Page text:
Reviews for Last Lion : Winston Spencer Churchill: Defender of the Realm, 1940-1965


Booklist Reviews 2012 October #2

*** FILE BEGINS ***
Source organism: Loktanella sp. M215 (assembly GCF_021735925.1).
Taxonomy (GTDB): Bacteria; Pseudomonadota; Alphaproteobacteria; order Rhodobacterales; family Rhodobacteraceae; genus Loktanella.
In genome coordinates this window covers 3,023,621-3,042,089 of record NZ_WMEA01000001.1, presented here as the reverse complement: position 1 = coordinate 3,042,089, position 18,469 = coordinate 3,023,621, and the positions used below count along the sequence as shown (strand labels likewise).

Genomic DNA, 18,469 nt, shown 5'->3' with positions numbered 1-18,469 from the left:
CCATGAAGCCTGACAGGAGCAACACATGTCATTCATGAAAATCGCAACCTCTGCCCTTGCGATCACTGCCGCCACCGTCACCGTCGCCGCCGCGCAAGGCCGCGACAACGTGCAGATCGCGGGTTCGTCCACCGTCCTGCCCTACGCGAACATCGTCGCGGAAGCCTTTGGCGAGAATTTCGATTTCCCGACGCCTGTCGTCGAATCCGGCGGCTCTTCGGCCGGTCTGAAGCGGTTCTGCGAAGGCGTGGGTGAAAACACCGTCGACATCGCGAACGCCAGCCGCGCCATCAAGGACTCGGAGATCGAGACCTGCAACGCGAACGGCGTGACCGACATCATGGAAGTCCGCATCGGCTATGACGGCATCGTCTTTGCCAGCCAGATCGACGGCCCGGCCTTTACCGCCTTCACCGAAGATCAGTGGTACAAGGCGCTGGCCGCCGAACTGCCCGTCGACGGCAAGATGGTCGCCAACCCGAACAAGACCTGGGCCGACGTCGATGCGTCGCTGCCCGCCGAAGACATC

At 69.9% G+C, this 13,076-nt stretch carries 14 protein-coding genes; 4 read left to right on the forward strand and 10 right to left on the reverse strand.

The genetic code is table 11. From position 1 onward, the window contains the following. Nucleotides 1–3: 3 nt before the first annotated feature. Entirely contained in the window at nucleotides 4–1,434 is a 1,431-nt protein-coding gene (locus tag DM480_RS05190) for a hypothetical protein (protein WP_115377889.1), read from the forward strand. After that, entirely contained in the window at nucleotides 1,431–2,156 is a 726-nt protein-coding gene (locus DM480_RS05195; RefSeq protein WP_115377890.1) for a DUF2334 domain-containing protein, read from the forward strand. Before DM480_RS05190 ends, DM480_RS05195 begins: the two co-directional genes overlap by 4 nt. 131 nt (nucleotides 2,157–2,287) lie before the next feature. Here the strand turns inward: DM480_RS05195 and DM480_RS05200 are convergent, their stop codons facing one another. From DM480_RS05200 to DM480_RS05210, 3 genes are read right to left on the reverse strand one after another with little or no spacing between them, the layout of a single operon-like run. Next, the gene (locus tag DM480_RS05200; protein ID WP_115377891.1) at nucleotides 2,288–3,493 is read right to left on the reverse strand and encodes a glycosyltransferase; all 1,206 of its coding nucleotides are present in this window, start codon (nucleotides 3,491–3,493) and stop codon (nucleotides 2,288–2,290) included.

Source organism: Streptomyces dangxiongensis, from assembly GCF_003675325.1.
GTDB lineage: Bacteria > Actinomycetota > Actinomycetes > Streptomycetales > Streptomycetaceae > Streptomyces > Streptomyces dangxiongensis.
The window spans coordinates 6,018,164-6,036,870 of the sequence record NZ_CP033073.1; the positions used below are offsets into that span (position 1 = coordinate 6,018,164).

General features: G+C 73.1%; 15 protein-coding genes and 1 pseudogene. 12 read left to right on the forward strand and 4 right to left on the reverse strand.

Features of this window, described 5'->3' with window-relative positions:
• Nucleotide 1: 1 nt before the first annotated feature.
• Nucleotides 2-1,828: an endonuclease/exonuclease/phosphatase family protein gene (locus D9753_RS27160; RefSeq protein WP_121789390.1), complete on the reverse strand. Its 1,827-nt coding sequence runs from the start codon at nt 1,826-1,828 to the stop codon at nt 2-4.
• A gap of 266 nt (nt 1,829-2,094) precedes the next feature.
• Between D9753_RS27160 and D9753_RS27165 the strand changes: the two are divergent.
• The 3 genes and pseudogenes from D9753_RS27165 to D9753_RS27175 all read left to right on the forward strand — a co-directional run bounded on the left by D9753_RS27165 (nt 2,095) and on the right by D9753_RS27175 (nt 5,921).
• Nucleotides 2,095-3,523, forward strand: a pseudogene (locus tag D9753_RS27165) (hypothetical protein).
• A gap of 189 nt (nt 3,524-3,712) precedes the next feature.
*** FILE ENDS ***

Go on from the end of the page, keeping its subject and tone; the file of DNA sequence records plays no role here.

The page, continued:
*Starred Review* The second volume of the late Manchester's Churchill biography (The Last Lion: Alone, 1988) left its audience in suspense with Churchill's appointment as British prime minister in May 1940 and in anticipation of how Manchester would present Churchill's and Britain's finest hour in WWII. Foiled by illness, Manchester tapped Paul Reid, who has magnificently completed Manchester's work. Opening with a character sketch of Churchill in his multifaceted guises of sentimentality, egotistical insensitivity, and brilliance, Reid dives into Churchill's war leadership in 1940 that is the cynosure of his place in history. Reid's got the research right, down to the day, down to the minute. He shows Churchill defying Hitler and appeasers--the French leadership and figures in the British government--who even in 1940 thought peace could be arranged with the triumphant Nazis. As Reid chronicles Churchill's public speeches, communications, and strategy sessions, he affords regular glimpses at Churchill's private aspects--his wittiness, sybaritic consumption of scotch and cigars, and moods bordering on depression. If reading Churchill's life after 1945 entails an unavoidably anticlimactic quality, Reid nevertheless ably chronicles its main events of writing his WWII memoirs and assuming his second premiership of 1951-55. Manchester was one of the best Churchill biographers, and this capstone to his magnum opus ought not be missed. Copyright 2012 Booklist Reviews.